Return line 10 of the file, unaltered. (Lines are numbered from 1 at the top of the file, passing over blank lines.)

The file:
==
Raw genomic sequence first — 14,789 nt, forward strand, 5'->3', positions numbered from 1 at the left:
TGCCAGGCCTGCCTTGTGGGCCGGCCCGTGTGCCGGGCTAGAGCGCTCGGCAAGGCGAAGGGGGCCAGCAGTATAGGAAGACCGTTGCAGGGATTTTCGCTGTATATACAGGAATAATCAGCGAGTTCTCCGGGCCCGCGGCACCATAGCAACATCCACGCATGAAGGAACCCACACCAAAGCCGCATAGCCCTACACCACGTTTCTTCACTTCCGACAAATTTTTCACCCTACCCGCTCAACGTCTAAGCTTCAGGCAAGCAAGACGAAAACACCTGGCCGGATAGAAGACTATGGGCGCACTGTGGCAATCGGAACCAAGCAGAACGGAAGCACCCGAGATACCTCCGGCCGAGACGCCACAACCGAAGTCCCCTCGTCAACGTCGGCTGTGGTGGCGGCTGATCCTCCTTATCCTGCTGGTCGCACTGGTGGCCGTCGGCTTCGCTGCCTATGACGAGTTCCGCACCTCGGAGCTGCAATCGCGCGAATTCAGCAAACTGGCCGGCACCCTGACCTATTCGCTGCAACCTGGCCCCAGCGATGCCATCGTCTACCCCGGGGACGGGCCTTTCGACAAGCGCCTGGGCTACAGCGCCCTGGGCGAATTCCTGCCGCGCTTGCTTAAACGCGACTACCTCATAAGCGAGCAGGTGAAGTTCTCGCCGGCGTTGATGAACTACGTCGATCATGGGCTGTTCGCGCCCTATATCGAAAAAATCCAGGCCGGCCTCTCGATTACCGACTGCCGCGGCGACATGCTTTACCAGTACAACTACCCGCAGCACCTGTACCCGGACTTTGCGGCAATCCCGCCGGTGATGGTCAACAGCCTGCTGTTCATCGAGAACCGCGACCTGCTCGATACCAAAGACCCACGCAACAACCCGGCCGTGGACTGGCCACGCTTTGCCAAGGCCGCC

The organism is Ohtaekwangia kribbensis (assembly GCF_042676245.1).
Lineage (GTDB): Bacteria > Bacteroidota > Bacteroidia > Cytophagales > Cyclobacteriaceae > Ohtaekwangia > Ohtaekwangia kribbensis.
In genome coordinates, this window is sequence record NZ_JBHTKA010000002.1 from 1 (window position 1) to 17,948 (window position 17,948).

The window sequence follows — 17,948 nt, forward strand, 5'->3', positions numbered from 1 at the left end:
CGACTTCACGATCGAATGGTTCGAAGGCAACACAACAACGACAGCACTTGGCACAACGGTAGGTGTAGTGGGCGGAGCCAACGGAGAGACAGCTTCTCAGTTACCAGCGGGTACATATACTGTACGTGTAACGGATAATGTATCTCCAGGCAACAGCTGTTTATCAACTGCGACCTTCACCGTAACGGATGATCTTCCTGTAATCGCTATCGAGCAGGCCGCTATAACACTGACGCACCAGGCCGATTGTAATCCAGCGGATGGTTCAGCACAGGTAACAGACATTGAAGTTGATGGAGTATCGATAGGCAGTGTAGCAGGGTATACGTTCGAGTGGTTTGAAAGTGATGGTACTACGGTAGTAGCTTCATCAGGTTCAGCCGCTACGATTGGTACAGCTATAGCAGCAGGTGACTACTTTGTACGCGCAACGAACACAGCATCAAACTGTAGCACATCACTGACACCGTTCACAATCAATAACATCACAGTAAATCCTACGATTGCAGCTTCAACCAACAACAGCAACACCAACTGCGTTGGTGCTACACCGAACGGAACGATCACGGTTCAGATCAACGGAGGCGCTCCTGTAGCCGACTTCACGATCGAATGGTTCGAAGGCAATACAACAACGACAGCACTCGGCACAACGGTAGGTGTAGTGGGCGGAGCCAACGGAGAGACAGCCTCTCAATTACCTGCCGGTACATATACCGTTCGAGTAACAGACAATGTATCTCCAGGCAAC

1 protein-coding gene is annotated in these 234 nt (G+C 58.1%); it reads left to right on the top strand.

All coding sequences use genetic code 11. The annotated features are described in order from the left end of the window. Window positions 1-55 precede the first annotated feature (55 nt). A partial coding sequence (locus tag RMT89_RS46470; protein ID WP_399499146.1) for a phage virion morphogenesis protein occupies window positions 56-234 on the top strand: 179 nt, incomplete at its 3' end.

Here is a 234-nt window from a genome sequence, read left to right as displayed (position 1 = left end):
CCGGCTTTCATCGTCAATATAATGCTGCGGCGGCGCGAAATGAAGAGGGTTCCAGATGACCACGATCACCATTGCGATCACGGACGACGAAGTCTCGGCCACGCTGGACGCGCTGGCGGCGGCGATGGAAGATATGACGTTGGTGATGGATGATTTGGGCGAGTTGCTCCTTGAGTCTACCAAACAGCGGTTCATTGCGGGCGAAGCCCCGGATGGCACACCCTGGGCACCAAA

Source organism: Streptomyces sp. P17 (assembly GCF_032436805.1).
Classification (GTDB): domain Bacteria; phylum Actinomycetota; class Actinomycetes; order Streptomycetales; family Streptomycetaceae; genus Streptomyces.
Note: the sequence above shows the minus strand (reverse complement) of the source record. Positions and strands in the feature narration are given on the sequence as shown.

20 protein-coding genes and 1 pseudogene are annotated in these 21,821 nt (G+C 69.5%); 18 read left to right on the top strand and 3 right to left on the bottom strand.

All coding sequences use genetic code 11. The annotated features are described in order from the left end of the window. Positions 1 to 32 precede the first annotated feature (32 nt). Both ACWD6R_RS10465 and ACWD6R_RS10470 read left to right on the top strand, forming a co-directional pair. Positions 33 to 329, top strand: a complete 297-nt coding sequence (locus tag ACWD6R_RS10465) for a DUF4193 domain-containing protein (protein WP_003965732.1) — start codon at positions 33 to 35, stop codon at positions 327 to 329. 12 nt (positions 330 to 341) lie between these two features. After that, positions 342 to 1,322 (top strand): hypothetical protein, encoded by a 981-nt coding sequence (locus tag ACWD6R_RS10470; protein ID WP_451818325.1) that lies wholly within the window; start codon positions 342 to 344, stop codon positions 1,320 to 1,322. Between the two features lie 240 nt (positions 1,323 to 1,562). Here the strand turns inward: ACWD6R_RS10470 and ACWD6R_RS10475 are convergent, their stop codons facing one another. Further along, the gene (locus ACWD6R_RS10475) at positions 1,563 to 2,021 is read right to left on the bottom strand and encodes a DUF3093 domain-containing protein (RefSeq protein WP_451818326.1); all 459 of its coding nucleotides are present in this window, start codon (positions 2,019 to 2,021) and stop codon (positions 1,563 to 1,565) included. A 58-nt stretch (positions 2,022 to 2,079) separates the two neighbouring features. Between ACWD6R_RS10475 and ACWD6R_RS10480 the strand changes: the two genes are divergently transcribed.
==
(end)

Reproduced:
Here is a 234-nt window from a genome sequence, read left to right as displayed (position 1 = left end):